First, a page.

The global.asax file in ASP.NET

The global.asax file in ASP.NET as an application file, which is optional and allows us to write code that response to global application events raised by ASP.NET or by HttpModules. These events fire at various points during the lifetime of a web application, including when the application domain is first created.

The global.asax file resides in the root directory of an ASP.NET application. At run time, global.asax is parsed and compiled into a dynamically generated .NET Framework class derived from the HttpApplication base class.

The global.asax file looks very similar to a normal .aspx file. However, instead of containing HTML or ASP.NET tags, it contains event handlers that response to application events. Each ASP.NET application can have only one global.asax file. Once you place it in the appropriate website directory, ASP.NET recognizes it and uses it automatically.

The ASP.NET global.asax file can coexist with the ASP global.asa file.

Basic Application Events

S. No.
Event Handling Method
Application_Start() event occurs when the application starts, which is the first time it receives a request from any user. It doesn’t occur on subsequent requests. This event is commonly used to create or cache some initial information that will be reused later.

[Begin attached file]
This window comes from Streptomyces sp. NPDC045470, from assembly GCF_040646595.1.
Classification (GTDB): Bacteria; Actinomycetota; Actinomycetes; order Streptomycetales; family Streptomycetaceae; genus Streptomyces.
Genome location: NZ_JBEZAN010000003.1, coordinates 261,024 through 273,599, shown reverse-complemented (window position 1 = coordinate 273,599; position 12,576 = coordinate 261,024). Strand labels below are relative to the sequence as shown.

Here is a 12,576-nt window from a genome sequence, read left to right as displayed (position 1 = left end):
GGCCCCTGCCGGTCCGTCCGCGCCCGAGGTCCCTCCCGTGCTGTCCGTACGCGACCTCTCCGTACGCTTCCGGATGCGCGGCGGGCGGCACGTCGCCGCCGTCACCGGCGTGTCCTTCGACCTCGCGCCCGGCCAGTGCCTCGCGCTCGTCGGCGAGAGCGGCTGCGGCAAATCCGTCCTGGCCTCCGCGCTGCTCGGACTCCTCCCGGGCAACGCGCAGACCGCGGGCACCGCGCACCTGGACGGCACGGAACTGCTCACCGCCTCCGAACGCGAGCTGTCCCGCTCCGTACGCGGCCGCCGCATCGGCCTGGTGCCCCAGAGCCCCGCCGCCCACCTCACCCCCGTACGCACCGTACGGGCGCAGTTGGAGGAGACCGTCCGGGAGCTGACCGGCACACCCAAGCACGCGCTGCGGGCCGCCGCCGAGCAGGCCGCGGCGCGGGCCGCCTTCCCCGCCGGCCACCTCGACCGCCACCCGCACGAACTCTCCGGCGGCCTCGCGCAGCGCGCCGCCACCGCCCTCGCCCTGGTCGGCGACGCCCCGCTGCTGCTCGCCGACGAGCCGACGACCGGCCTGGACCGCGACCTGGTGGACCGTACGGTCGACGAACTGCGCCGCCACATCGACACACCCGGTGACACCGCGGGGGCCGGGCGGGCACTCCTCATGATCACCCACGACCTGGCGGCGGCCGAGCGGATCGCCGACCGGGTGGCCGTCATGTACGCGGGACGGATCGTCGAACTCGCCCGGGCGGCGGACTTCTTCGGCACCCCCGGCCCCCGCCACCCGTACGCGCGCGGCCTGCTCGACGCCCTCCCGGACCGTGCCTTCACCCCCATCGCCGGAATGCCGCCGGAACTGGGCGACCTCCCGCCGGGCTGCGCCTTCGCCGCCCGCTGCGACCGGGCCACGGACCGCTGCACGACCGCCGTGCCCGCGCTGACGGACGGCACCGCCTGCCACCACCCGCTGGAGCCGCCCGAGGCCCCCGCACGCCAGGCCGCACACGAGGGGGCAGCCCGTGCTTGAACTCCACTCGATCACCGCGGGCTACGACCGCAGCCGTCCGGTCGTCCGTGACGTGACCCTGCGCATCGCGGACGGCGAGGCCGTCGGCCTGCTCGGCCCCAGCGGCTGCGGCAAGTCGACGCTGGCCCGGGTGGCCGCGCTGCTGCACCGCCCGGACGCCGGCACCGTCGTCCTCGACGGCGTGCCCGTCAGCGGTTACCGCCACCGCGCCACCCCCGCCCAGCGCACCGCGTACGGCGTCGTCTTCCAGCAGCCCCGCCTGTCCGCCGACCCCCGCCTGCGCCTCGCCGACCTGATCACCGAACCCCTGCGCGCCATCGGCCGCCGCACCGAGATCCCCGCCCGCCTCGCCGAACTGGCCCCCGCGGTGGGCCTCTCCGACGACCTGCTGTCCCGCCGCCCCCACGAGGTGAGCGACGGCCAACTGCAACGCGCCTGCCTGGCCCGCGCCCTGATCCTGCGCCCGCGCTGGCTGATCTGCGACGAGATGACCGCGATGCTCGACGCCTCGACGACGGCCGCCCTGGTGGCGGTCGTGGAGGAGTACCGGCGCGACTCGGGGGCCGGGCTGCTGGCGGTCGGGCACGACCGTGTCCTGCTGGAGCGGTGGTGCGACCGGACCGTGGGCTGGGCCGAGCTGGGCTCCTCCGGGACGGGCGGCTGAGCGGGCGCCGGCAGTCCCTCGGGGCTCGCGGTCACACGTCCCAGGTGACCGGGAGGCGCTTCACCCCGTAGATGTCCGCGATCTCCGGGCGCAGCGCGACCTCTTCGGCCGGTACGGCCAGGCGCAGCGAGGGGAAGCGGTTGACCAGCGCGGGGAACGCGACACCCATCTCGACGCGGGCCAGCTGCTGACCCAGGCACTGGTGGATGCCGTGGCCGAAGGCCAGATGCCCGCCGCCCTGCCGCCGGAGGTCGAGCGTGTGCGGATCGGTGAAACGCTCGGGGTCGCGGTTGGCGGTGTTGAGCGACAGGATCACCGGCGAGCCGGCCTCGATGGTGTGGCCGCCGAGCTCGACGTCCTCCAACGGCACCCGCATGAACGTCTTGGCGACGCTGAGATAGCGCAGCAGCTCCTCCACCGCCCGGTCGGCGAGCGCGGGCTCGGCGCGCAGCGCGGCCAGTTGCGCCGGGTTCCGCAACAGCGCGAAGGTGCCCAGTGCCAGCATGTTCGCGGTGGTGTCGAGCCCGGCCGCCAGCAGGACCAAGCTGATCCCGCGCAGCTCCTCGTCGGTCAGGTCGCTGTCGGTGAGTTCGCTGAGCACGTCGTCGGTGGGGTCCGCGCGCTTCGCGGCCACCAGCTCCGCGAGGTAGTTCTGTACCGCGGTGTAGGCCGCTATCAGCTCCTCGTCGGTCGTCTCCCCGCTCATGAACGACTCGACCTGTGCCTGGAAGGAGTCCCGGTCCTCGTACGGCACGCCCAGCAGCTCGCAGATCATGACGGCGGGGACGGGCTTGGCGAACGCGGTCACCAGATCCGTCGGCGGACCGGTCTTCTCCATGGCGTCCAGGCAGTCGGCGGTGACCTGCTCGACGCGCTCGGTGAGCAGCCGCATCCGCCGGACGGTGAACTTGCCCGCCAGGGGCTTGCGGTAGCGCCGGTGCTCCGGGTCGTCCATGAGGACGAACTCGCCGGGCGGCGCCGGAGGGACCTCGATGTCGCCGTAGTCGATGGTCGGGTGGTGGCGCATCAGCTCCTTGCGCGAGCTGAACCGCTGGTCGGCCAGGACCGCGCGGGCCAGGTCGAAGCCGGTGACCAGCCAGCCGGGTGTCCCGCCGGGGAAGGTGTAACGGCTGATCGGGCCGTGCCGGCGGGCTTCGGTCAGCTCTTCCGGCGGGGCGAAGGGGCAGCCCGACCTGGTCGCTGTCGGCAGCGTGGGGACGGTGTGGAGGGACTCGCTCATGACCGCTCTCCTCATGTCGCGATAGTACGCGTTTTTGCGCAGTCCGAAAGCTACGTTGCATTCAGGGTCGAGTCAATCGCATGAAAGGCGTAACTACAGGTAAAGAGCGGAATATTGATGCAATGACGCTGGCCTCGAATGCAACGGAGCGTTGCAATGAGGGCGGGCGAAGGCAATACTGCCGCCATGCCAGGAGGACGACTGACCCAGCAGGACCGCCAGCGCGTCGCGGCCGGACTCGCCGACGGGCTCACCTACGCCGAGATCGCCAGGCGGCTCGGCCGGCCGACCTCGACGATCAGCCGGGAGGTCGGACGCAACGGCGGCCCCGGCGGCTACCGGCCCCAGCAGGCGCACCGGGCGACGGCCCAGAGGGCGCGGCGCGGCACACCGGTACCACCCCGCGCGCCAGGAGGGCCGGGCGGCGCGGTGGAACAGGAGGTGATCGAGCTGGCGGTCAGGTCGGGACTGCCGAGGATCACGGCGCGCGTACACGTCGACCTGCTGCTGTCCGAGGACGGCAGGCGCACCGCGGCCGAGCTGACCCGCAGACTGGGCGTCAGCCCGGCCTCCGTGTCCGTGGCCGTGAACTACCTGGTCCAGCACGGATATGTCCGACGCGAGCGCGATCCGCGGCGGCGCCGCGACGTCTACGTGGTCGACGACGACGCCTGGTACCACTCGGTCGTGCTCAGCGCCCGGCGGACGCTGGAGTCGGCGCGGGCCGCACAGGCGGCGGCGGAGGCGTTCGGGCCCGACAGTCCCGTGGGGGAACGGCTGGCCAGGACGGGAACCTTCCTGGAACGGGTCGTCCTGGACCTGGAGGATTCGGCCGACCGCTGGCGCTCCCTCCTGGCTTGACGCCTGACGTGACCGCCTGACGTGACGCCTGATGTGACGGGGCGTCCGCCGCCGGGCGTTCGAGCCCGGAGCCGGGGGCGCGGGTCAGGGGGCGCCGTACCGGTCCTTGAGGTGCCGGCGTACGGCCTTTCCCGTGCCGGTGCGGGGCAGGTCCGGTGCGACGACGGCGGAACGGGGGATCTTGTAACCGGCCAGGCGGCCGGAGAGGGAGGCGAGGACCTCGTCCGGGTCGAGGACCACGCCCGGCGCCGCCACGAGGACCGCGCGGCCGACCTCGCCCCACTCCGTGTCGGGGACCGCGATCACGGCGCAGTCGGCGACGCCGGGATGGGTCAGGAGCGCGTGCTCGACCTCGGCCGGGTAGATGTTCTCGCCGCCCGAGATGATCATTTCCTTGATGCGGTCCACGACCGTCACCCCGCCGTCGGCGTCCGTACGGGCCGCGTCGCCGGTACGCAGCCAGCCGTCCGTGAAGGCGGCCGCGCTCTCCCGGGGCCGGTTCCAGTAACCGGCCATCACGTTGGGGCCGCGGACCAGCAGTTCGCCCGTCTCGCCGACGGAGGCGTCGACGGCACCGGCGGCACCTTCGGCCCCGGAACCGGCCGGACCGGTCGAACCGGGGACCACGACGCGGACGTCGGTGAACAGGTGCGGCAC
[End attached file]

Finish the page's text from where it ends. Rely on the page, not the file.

Application_End() event occurs when the application is shutting down, generally because the web server has restarted. You can insert cleanup code here.
Application_BeginRequest() event occurs with each request the application receives, just before the page code is executed.
Application_EndRequest() event occurs with each request the application receives, just after the page code is executed.
Session_Start() event occurs whenever a new user request is received and a session is started.
Session_End() event occurs when a session times out or is programmatically ended. This event is only raised if you are using in-process session state storage (the InProc mode, not the StateServer or SQLServer modes ).
Application_Error() event occurs in response to an un-handled error.

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